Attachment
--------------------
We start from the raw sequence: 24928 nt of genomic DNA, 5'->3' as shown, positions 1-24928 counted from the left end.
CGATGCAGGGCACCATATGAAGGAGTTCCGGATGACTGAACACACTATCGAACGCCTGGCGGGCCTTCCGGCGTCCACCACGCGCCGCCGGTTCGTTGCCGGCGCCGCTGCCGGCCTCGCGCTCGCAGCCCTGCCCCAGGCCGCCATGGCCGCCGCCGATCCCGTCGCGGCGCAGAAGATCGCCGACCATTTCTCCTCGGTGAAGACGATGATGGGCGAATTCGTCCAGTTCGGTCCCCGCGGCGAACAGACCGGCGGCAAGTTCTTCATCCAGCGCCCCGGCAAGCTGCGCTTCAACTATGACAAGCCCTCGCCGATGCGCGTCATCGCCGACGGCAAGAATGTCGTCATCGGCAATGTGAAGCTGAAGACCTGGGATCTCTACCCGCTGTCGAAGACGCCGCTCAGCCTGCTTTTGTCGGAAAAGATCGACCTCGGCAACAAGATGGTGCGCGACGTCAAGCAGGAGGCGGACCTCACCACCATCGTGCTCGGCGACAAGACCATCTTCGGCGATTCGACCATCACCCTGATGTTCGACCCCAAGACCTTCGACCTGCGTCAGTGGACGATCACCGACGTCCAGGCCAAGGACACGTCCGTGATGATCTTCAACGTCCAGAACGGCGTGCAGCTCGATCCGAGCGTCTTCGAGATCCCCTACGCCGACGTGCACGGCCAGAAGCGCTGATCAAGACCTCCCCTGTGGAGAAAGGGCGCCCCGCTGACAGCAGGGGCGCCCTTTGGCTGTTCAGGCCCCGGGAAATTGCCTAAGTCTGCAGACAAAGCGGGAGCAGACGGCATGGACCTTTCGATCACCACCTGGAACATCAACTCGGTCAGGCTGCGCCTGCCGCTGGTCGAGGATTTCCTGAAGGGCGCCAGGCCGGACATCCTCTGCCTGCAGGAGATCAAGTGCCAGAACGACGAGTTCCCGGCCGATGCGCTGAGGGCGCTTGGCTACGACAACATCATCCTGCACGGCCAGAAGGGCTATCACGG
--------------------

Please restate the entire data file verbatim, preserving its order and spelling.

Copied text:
We start from the raw sequence: 24928 nt of genomic DNA, 5'->3' as shown, positions 1-24928 counted from the left end.
CGATGCAGGGCACCATATGAAGGAGTTCCGGATGACTGAACACACTATCGAACGCCTGGCGGGCCTTCCGGCGTCCACCACGCGCCGCCGGTTCGTTGCCGGCGCCGCTGCCGGCCTCGCGCTCGCAGCCCTGCCCCAGGCCGCCATGGCCGCCGCCGATCCCGTCGCGGCGCAGAAGATCGCCGACCATTTCTCCTCGGTGAAGACGATGATGGGCGAATTCGTCCAGTTCGGTCCCCGCGGCGAACAGACCGGCGGCAAGTTCTTCATCCAGCGCCCCGGCAAGCTGCGCTTCAACTATGACAAGCCCTCGCCGATGCGCGTCATCGCCGACGGCAAGAATGTCGTCATCGGCAATGTGAAGCTGAAGACCTGGGATCTCTACCCGCTGTCGAAGACGCCGCTCAGCCTGCTTTTGTCGGAAAAGATCGACCTCGGCAACAAGATGGTGCGCGACGTCAAGCAGGAGGCGGACCTCACCACCATCGTGCTCGGCGACAAGACCATCTTCGGCGATTCGACCATCACCCTGATGTTCGACCCCAAGACCTTCGACCTGCGTCAGTGGACGATCACCGACGTCCAGGCCAAGGACACGTCCGTGATGATCTTCAACGTCCAGAACGGCGTGCAGCTCGATCCGAGCGTCTTCGAGATCCCCTACGCCGACGTGCACGGCCAGAAGCGCTGATCAAGACCTCCCCTGTGGAGAAAGGGCGCCCCGCTGACAGCAGGGGCGCCCTTTGGCTGTTCAGGCCCCGGGAAATTGCCTAAGTCTGCAGACAAAGCGGGAGCAGACGGCATGGACCTTTCGATCACCACCTGGAACATCAACTCGGTCAGGCTGCGCCTGCCGCTGGTCGAGGATTTCCTGAAGGGCGCCAGGCCGGACATCCTCTGCCTGCAGGAGATCAAGTGCCAGAACGACGAGTTCCCGGCCGATGCGCTGAGGGCGCTTGGCTACGACAACATCATCCTGCACGGCCAGAAGGGCTATCACGG